The training went so smoothly I signed us up as First Alternate in a UT at the last minute. We got in, ran the test, and the pup had a good day.

Then we had an even better second hunting season, with the pup's search opening up even more on the prairies and his confidence retrieving big honkers from ice filled swift running river current coming way up.

I think I have a nice dog but think there are many more nice dogs around as well. How you develop and handle them from an early age on makes a huge difference.

Using the right methods You can absolutely push the good ones without really pushing them at all is my experience.
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Re: I screwed up

Postby ryanr » Tue Jul 03, 2018 7:50 am

Absolutely agree with the last 3 commenters. Read your dog and make sure you're both having fun. Train to a high standard and don't deviate from that standard. However that doesn't mean you have to have a strict timetable for testing UT. Example, I just wrapped up our NA test, my pup is 1yr & 2 weeks old. With how I've laid out my training plan for her I believe we can run UT next September. However, that's not a hard and fast deadline, our training progress will determine exactly when we are truly ready.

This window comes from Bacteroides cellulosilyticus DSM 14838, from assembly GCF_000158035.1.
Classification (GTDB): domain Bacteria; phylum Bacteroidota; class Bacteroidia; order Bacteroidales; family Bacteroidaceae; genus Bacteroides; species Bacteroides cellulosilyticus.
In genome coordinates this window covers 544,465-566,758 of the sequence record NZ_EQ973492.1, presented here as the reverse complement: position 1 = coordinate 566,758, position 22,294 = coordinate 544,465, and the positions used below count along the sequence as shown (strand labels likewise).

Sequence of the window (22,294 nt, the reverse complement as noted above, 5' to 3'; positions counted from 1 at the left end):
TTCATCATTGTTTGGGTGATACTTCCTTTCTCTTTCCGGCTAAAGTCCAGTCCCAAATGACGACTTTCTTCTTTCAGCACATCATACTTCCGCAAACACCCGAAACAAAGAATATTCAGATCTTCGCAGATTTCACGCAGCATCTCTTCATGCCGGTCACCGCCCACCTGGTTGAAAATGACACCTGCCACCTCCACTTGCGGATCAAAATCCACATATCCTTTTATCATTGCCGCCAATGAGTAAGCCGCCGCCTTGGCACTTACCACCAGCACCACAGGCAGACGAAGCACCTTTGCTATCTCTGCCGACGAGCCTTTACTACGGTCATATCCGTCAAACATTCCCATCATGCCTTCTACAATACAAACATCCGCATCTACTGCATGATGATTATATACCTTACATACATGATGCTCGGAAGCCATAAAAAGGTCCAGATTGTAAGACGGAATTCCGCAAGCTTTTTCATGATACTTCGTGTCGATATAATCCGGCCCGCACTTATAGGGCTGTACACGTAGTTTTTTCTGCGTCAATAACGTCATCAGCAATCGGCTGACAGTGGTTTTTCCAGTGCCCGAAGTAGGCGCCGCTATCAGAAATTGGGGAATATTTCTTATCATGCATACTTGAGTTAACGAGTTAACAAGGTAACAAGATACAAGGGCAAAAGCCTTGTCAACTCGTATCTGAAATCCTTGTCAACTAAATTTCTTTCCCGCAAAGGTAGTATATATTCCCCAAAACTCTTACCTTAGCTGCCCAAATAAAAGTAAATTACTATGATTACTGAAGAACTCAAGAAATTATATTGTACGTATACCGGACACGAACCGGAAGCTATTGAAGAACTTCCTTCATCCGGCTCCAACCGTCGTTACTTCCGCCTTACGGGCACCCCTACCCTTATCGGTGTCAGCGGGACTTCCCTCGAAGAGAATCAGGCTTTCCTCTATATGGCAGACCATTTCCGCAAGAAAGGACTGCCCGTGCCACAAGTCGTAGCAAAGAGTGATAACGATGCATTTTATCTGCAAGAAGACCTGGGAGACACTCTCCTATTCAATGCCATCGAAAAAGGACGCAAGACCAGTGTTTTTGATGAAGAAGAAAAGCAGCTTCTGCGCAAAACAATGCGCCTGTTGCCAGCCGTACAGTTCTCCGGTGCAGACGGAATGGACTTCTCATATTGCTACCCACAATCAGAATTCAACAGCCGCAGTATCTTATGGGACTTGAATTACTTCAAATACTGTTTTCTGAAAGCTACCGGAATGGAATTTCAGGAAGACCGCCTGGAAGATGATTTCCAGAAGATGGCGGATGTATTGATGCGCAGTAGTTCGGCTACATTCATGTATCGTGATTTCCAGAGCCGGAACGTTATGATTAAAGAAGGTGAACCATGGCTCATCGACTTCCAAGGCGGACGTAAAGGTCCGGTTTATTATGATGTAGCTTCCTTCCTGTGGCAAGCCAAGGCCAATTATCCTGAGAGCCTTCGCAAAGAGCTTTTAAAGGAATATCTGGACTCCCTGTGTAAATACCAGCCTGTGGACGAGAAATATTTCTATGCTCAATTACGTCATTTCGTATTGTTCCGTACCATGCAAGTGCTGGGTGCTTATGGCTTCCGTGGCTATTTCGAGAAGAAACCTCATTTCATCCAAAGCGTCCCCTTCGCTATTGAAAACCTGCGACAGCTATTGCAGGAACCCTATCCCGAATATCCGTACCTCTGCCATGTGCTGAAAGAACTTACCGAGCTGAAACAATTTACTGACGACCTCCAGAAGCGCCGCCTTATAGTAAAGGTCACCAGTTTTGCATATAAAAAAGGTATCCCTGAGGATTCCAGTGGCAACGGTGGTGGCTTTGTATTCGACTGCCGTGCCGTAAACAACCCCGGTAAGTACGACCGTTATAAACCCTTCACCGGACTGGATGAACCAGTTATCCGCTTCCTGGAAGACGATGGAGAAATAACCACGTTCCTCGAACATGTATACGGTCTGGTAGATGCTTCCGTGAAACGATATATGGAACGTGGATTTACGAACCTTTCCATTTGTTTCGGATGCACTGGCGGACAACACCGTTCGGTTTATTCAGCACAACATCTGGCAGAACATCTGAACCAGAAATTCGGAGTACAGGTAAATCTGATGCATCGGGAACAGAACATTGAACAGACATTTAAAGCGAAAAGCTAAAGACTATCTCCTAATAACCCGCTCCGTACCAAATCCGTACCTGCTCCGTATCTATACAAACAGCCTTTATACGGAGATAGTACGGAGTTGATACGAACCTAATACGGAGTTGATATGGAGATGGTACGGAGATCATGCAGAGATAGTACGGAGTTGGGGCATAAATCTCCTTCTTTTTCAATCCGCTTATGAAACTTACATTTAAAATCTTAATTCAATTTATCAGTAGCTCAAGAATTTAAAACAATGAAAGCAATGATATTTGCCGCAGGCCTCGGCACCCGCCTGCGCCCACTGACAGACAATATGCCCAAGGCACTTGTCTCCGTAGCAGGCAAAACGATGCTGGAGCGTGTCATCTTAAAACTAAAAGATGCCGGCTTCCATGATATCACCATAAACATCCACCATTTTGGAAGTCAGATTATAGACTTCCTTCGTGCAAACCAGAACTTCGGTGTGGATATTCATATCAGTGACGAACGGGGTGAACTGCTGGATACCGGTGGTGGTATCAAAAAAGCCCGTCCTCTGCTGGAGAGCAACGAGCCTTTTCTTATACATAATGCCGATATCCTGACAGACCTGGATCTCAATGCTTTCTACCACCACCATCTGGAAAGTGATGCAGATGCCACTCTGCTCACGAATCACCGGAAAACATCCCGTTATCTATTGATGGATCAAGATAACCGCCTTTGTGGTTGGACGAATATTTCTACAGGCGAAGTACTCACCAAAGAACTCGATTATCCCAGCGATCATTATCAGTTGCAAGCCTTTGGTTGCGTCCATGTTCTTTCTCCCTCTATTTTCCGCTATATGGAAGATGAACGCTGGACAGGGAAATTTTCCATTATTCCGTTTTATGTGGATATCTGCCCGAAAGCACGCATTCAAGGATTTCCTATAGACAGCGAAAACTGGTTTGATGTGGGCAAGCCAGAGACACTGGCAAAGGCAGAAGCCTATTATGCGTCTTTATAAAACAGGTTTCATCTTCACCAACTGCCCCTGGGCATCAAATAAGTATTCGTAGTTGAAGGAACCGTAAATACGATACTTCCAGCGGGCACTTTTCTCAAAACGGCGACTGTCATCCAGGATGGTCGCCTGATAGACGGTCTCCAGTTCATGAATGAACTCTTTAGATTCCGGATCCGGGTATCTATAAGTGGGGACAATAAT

You should definitely lay out a written chronological training plan for UT training. It will help you keep focused and give you a step by step progression of training to follow.

Don't forget though, in the middle of all of this is a hunting season and it will be important to your dog's development to just have fun and hunt during hunting season.
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Re: I screwed up

Postby Trailsend » Sat Jul 07, 2018 7:37 am

3drahthaars wrote:I think that one problem is losing track of the fact that these are hunting dogs.

One old German wrote an article recommending letting pups mature before VGP i.e. utility testing in order to let them grow up and gain experience.

Sport handling has fed egos with the quest of passing younger and younger dogs.

A dog that simply passes VGP or UT is still a decent hunting dog... the scores are more for egos and selling pups.

After 4 DDs I finally ignored scores and worked to hunt more... I'm happier and enjoy/appreciate this pup more.

Slow down, enjoy, appreciate....

3ds


I completely agree.